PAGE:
On Friday 30th July we picked up the van, with newly-fitted clutch and decided to push on as far as we felt able. The unscheduled stay in Barnstaple had put our plans back a few days and we needed to start heading towards Scotland. The van performed well and a little while later we left Devon and arrived at Glastonbury in Somerset, not a great distance from the site of the festival we had visited a little over a month earlier. The Isle of Avalon campsite was our home for the next three nights, and we went up to the top of the Glastonbury Tor to watch the sun go down on the Sunday evening. The Glastonbury Abbey Festival was on that weekend, so we heard bits of Van Morrison on the Friday and saw a glimpse of Jools Holland on the Sunday. Saturday’s performance was by the Royal Philharmonic Orchestra, who we saw rehearsing while we were visiting the Abbey on Saturday afternoon, and we were able to enjoy much of the accompanying fireworks display from the campsite later that night.
We stayed at Big Meadow for an extra day, finally leaving on Tuesday 27th July. After popping in to the VW dealer in Barnstaple to pick up a replacement relay, we headed up to the North Devon coast, across Exmoor, aiming for Lynton. As we came off the moor and turned for Lynton, we came across an incredibly tight corner heading up a hill. The van struggled to get round the corner and up the hill, but we thought we’d made it and were climbing up the subsequent slope as I noticed that the clutch wasn’t working properly. A nasty burning smell confirmed that the clutch had gone getting up and round the corner. Stuck halfway up the hill, with no forward traction and no mobile phone signal was a less than an ideal situation. Fortunately, several kind people stopped and offered help including a couple of young blokes in a Range Rover. They towed us to the top of the hill where we were able to call the RAC again. The RAC send a recovery vehicle and suggested that they recover us as far as the local garage at Lynton. As we couldn’t make it to a campsite, and with the clutch working a little, we found a quiet car park by a local football pitch and after a couple of drinks and a meal in Lynton, bedded down for the night.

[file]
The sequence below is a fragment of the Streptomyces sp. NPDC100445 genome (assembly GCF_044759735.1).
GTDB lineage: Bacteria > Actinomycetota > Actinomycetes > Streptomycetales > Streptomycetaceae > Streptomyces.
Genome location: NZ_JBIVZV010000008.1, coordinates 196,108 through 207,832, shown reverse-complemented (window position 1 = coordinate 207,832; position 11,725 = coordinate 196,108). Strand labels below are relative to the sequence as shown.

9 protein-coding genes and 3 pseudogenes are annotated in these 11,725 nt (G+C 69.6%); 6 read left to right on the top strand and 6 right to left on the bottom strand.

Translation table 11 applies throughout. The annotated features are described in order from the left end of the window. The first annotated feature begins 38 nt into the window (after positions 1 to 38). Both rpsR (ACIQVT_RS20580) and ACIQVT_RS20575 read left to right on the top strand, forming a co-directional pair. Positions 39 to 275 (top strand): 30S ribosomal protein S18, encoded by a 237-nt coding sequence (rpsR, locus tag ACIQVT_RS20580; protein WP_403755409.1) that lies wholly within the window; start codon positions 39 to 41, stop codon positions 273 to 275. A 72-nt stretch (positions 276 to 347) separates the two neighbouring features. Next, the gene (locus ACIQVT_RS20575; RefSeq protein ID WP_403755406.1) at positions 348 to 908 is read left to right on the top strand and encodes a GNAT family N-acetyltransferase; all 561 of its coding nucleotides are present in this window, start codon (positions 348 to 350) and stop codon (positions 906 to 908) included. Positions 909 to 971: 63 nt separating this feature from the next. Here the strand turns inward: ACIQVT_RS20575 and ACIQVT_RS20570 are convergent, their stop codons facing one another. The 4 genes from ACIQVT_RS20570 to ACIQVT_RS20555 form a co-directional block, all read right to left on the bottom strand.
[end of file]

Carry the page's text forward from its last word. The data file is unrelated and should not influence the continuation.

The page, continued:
The next morning we crawled up to the garage in Lynton only to find that they were too busy to be able to perform the repair for at least a week. Calling the RAC again resulted in them agreeing to perform a second recovery, as they had suggested the first garage themselves. The same guy turned up as the previous day, and we took the van to the VW garage in Barnstaple which we’d visited only the previous day.
Without the van, we had nowhere to sleep, so booked a couple of nights in the Royal & Fortescue Hotel in the centre of Barnstaple. Proper beds and a shower that you don’t you don’t have to feed with 20p coins or keep pressing a button for!
We spent a couple of days looking round Barnstaple, going to see Shrek 2 at the cinema (we needed a laugh at this point) and walking part of the Tarka Trail along the coast to Instow.
22nd July saw us make the journey out of Cornwall and into Devon, to the Hidden Valley site near Braunton. Another very professionally operated site in, as you would guess, a valley. Valleys and seaside hillsides seem to be a favoured location for campsites, with one major drawback being that TV and radio reception is pretty much non-existant. Without these, and if getting to a newsagents is awkward, you can start to feel a little bit cut off from the outside world.
We weren’t able to extend our stay at Hidden Valley, due to it being booked up with families for the weekend, so we set off towards Ilfracombe in search of another site for Saturday and Sunday. After various fruitless visits, we found the Big Meadow site near Ilfracombe and booked in for a couple of nights.
On our way to the site, I noticed that the indicator light was half-lit on the dashboard, so we stopped and found that neither the indicators nor the hazard lights were working. We found a safe yard to stop in and called the RAC. While waiting for them to turn up, I found that the indicator relay was showing signs of scorching, and that the fuses to the indicator and hazard lights had blown.
On arrival the RAC man, who was very friendly, changed the fuses only for them to immediately blow again on testing. Further investigation revealed that the tow bar electrical cable hadn’t been secured properly by whoever fitted it. As a result it had been resting on the exhaust pipe and had melted through and shorted out. A bit of insulating tape and a cable tie and that was sorted. We changed the fuses again and everything was working (though the burnt relay would need replacing). After several hours delay we finally made it to Big Meadow for Saturday evening.